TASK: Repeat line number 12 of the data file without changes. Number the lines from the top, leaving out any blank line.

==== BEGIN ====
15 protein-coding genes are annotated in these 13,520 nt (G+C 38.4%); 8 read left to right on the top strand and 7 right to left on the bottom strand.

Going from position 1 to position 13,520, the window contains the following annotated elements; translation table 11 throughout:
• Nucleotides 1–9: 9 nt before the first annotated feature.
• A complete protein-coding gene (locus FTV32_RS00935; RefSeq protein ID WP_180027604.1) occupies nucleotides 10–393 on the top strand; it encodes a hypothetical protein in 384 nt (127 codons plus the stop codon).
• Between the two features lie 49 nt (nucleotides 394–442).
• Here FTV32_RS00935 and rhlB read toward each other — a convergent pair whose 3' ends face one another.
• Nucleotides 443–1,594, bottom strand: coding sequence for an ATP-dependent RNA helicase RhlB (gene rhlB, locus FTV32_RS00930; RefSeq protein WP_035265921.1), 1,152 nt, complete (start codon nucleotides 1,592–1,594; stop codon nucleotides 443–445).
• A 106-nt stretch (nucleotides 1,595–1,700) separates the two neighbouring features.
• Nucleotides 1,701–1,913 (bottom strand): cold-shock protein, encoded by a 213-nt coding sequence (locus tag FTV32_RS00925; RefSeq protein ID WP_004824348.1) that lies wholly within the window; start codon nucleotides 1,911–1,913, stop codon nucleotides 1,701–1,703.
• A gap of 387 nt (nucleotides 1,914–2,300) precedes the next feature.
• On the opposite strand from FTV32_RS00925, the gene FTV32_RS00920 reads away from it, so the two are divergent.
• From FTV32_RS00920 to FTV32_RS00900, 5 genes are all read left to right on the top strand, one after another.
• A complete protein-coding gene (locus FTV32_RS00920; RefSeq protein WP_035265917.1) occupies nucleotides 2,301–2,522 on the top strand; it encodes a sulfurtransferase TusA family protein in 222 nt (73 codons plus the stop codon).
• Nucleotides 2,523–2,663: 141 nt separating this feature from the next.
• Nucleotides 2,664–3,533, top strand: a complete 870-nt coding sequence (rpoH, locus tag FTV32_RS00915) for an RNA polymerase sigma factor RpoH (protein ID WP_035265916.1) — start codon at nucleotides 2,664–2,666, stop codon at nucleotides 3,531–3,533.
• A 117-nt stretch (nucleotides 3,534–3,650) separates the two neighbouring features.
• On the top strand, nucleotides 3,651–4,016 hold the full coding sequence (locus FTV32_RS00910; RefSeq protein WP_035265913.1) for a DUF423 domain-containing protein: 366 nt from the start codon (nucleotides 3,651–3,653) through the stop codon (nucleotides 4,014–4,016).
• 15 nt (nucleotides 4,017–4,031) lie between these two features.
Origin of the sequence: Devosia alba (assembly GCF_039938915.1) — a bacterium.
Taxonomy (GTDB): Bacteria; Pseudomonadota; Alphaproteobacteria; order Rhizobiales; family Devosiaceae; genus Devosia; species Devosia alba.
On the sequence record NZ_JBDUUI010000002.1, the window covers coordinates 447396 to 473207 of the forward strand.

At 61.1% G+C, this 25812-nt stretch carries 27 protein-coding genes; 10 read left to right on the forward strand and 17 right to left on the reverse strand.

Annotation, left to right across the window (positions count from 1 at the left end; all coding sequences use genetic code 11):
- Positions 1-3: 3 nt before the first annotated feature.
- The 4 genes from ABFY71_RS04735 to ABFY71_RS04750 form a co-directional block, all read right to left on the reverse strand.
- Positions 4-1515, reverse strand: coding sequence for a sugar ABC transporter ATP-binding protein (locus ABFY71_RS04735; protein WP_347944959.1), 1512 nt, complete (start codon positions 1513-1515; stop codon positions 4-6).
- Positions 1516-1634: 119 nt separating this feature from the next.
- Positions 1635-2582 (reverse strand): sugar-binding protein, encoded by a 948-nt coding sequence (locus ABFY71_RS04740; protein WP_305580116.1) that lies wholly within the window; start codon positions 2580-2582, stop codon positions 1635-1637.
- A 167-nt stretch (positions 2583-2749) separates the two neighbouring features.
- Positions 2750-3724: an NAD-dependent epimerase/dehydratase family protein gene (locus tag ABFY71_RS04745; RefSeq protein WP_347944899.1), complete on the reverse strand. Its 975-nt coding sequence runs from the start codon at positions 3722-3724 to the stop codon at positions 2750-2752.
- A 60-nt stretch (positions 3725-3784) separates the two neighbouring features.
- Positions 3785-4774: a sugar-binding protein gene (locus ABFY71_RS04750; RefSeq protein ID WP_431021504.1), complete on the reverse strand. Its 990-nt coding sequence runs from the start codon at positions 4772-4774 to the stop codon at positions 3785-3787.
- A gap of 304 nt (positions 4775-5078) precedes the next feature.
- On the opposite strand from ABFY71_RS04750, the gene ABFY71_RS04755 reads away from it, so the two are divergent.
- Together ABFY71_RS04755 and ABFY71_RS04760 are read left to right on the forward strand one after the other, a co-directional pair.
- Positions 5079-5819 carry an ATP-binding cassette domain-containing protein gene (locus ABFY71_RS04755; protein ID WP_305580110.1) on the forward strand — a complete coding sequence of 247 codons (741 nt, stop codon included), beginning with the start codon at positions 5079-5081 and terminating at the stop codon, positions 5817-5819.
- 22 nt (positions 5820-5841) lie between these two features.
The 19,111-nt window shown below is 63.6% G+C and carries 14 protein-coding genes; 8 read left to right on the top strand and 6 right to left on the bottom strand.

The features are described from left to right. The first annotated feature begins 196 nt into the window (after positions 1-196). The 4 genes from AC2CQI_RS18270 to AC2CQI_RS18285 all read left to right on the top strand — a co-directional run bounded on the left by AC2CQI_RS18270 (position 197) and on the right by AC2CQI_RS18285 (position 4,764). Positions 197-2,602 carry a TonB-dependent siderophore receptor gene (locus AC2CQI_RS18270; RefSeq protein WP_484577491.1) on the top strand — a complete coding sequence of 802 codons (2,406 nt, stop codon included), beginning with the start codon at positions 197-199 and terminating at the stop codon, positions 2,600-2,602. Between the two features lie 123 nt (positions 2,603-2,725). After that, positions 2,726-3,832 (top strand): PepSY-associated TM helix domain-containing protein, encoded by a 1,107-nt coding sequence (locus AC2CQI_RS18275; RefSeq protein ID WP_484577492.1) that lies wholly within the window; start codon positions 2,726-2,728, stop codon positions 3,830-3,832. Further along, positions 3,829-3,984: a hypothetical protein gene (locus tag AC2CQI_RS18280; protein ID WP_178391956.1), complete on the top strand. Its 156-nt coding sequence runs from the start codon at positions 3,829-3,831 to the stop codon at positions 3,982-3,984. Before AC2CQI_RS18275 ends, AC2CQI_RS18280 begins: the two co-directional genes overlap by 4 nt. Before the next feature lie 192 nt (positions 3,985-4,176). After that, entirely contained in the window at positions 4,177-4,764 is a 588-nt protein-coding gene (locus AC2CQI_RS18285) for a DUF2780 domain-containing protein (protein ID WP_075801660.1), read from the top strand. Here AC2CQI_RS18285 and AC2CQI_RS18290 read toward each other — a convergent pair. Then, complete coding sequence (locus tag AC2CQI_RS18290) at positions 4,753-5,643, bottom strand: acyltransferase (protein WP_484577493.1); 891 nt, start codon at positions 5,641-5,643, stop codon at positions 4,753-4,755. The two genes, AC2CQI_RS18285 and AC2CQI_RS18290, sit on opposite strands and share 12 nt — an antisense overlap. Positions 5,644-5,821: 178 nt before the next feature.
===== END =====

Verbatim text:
• From FTV32_RS00920 to FTV32_RS00900, 5 genes are all read left to right on the top strand, one after another.